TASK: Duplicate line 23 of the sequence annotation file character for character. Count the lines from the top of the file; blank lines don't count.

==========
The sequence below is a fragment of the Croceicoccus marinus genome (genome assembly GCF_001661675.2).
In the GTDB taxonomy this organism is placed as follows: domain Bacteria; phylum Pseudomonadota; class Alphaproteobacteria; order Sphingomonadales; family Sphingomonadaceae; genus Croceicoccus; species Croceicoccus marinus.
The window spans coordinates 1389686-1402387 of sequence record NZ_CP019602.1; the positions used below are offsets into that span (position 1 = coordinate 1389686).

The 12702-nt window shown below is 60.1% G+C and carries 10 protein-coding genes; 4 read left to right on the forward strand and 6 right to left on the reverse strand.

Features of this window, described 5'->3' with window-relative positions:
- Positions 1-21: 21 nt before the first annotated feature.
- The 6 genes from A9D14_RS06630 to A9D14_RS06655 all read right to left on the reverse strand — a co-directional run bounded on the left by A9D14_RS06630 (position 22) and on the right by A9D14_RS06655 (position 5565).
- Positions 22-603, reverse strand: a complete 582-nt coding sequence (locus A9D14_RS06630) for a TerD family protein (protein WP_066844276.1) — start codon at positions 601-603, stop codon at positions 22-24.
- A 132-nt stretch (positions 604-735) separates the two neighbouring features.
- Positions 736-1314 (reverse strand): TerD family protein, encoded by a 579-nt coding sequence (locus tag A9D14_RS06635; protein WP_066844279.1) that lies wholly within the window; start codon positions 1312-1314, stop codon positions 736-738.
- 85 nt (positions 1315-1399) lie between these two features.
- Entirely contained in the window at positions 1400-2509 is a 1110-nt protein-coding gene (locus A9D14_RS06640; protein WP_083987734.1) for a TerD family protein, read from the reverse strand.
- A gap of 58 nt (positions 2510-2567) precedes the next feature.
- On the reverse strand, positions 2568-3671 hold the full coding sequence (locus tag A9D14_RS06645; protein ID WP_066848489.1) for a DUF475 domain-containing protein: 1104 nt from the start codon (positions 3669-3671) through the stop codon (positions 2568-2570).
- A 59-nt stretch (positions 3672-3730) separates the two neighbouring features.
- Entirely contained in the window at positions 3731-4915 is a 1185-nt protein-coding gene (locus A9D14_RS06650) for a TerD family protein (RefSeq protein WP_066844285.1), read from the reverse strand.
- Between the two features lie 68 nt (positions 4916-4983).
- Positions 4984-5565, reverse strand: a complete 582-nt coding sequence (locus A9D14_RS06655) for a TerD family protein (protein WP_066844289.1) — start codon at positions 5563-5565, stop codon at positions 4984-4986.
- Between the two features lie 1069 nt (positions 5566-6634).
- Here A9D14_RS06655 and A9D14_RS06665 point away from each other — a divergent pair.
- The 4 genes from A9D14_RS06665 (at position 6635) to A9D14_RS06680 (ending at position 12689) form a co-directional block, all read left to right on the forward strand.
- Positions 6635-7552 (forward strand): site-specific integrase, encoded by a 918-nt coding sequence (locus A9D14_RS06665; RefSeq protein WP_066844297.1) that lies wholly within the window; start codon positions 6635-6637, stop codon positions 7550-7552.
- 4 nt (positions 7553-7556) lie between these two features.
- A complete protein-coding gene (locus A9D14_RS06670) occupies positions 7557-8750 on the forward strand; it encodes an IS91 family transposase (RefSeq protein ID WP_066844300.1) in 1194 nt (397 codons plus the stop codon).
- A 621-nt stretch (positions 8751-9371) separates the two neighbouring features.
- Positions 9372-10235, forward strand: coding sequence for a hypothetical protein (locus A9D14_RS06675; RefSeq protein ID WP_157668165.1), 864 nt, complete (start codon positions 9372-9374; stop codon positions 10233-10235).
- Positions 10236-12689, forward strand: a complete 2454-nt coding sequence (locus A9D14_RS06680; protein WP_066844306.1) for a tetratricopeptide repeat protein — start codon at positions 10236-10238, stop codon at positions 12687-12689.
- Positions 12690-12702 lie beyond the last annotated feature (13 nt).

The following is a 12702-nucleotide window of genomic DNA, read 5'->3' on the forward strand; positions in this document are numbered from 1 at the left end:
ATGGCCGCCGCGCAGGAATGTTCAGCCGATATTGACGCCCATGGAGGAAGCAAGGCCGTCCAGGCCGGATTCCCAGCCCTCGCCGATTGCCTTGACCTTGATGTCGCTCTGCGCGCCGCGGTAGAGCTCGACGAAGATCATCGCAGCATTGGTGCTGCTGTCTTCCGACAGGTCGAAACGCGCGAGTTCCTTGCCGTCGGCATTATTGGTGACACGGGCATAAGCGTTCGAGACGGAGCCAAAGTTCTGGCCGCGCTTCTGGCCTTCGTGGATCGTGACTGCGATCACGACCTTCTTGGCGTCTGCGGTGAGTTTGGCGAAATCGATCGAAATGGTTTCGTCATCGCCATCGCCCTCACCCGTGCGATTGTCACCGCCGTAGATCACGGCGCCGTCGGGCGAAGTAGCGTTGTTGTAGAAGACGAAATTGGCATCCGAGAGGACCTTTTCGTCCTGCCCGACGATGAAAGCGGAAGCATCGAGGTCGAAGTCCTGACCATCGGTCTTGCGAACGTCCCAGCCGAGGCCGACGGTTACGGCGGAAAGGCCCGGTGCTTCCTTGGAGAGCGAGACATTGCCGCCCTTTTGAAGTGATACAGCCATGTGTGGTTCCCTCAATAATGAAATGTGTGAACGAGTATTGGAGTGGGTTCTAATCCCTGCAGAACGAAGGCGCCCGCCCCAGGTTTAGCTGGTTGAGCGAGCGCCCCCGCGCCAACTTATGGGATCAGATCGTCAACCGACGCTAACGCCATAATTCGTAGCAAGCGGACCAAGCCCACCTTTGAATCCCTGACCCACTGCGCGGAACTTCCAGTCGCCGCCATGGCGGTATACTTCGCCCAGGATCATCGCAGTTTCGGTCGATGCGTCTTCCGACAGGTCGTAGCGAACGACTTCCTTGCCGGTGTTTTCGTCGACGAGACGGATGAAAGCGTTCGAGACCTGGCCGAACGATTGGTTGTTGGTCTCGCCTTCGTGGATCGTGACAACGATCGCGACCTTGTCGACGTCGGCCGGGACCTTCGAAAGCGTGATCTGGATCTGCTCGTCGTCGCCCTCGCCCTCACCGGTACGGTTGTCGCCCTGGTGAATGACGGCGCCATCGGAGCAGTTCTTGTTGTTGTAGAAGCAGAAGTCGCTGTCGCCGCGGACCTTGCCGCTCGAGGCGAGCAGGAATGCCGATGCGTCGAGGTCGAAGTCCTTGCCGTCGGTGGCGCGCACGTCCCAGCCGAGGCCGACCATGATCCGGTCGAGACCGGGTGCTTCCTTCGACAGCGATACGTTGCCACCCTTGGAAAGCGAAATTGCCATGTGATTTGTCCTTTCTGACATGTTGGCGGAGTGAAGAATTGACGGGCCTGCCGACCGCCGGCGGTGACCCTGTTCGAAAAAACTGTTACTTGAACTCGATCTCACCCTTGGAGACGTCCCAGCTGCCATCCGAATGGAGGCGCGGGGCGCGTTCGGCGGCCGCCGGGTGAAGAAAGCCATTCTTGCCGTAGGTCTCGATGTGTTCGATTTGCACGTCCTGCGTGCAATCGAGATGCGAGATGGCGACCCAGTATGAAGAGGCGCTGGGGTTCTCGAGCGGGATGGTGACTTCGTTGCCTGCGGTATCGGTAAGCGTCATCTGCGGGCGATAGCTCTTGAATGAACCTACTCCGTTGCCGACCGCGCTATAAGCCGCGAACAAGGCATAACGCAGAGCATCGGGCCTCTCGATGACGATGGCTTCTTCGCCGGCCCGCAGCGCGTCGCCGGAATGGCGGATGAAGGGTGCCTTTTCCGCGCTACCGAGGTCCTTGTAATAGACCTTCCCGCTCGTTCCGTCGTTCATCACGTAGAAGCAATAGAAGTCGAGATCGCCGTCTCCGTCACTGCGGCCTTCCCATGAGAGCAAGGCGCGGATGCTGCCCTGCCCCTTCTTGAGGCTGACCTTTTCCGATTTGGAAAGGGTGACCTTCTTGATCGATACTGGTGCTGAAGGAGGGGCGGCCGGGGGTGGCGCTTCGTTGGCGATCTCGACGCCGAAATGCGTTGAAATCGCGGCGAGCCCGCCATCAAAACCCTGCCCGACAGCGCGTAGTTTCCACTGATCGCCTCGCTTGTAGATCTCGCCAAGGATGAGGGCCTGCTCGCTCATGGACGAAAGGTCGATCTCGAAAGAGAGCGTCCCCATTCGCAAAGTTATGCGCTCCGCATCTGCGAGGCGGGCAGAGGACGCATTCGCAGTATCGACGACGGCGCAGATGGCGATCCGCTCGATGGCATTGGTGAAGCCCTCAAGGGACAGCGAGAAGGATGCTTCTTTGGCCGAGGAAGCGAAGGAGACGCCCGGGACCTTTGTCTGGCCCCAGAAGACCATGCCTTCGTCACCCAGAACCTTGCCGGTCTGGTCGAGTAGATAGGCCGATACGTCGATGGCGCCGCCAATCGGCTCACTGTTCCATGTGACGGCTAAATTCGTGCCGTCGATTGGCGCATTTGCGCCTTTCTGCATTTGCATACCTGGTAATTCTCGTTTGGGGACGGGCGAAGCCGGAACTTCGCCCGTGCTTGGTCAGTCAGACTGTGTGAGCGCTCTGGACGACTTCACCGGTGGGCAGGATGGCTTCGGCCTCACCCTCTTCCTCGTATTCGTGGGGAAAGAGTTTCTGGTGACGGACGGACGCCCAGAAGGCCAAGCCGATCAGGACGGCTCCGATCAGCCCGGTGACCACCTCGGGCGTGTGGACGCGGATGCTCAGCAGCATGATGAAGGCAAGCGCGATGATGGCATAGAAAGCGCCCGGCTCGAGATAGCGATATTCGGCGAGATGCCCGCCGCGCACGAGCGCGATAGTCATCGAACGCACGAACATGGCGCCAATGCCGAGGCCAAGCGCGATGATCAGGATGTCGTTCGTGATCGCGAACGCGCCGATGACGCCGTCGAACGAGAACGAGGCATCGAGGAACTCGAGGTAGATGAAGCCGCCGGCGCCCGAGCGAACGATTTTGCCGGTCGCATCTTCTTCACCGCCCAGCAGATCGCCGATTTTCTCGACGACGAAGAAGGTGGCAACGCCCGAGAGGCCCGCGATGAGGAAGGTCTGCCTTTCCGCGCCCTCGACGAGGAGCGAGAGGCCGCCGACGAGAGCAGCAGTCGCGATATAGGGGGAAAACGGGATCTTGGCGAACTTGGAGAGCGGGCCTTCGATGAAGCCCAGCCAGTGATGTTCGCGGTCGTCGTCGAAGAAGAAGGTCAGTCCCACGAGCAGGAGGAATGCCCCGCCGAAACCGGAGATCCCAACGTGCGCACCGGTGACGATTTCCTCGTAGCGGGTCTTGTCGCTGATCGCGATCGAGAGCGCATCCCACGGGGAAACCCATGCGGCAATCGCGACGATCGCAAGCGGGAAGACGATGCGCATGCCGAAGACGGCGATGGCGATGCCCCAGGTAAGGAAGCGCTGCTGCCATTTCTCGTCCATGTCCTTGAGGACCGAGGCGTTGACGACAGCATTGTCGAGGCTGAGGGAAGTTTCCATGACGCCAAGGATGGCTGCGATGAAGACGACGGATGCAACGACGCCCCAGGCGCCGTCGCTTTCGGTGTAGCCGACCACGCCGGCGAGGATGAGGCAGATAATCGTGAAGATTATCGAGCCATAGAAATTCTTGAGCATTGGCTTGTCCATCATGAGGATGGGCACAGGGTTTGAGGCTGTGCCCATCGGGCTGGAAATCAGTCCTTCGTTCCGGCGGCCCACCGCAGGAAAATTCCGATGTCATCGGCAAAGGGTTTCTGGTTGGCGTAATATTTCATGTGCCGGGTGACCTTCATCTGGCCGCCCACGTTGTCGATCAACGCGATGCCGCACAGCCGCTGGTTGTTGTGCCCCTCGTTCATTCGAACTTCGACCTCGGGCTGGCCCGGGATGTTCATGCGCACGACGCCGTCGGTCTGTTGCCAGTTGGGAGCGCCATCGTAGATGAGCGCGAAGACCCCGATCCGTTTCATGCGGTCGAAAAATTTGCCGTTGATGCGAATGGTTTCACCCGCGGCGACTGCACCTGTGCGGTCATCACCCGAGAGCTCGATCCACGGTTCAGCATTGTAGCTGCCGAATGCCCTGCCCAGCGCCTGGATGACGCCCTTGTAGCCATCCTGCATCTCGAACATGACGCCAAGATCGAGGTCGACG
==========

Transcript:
- 4 nt (positions 7553-7556) lie between these two features.